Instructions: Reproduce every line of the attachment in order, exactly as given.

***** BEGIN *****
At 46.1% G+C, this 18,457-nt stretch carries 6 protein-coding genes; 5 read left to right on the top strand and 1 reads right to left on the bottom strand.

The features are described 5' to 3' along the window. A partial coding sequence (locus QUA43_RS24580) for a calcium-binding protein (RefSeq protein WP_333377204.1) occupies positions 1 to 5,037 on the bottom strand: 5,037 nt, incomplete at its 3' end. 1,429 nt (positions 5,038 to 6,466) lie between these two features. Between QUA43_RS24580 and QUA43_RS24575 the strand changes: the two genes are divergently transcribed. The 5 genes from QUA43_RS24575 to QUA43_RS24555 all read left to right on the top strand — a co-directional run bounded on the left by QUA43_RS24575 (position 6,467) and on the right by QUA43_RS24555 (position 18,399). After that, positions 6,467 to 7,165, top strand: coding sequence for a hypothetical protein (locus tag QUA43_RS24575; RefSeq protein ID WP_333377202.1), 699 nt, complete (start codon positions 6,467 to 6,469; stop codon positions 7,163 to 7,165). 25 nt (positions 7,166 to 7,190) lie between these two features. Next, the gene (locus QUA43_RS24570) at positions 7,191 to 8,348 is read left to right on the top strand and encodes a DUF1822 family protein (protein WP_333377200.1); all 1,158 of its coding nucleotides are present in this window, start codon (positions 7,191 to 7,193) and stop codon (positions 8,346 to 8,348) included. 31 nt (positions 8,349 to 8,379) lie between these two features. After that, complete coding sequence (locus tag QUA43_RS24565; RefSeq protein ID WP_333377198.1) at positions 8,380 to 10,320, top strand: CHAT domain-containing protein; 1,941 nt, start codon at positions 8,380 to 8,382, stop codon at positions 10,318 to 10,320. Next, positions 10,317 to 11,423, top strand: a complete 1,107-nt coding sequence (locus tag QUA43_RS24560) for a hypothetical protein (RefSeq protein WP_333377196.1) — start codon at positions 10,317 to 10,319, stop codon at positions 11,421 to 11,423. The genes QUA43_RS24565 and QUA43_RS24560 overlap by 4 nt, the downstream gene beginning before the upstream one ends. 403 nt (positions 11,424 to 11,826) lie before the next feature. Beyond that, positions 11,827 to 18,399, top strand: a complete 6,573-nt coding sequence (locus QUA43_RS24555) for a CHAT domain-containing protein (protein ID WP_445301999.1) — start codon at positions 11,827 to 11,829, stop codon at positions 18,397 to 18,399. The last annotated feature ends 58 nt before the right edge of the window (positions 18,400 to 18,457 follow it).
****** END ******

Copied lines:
At 46.1% G+C, this 18,457-nt stretch carries 6 protein-coding genes; 5 read left to right on the top strand and 1 reads right to left on the bottom strand.

The features are described 5' to 3' along the window. A partial coding sequence (locus QUA43_RS24580) for a calcium-binding protein (RefSeq protein WP_333377204.1) occupies positions 1 to 5,037 on the bottom strand: 5,037 nt, incomplete at its 3' end. 1,429 nt (positions 5,038 to 6,466) lie between these two features. Between QUA43_RS24580 and QUA43_RS24575 the strand changes: the two genes are divergently transcribed. The 5 genes from QUA43_RS24575 to QUA43_RS24555 all read left to right on the top strand — a co-directional run bounded on the left by QUA43_RS24575 (position 6,467) and on the right by QUA43_RS24555 (position 18,399). After that, positions 6,467 to 7,165, top strand: coding sequence for a hypothetical protein (locus tag QUA43_RS24575; RefSeq protein ID WP_333377202.1), 699 nt, complete (start codon positions 6,467 to 6,469; stop codon positions 7,163 to 7,165). 25 nt (positions 7,166 to 7,190) lie between these two features. Next, the gene (locus QUA43_RS24570) at positions 7,191 to 8,348 is read left to right on the top strand and encodes a DUF1822 family protein (protein WP_333377200.1); all 1,158 of its coding nucleotides are present in this window, start codon (positions 7,191 to 7,193) and stop codon (positions 8,346 to 8,348) included. 31 nt (positions 8,349 to 8,379) lie between these two features. After that, complete coding sequence (locus tag QUA43_RS24565; RefSeq protein ID WP_333377198.1) at positions 8,380 to 10,320, top strand: CHAT domain-containing protein; 1,941 nt, start codon at positions 8,380 to 8,382, stop codon at positions 10,318 to 10,320. Next, positions 10,317 to 11,423, top strand: a complete 1,107-nt coding sequence (locus tag QUA43_RS24560) for a hypothetical protein (RefSeq protein WP_333377196.1) — start codon at positions 10,317 to 10,319, stop codon at positions 11,421 to 11,423. The genes QUA43_RS24565 and QUA43_RS24560 overlap by 4 nt, the downstream gene beginning before the upstream one ends. 403 nt (positions 11,424 to 11,826) lie before the next feature. Beyond that, positions 11,827 to 18,399, top strand: a complete 6,573-nt coding sequence (locus QUA43_RS24555) for a CHAT domain-containing protein (protein ID WP_445301999.1) — start codon at positions 11,827 to 11,829, stop codon at positions 18,397 to 18,399. The last annotated feature ends 58 nt before the right edge of the window (positions 18,400 to 18,457 follow it).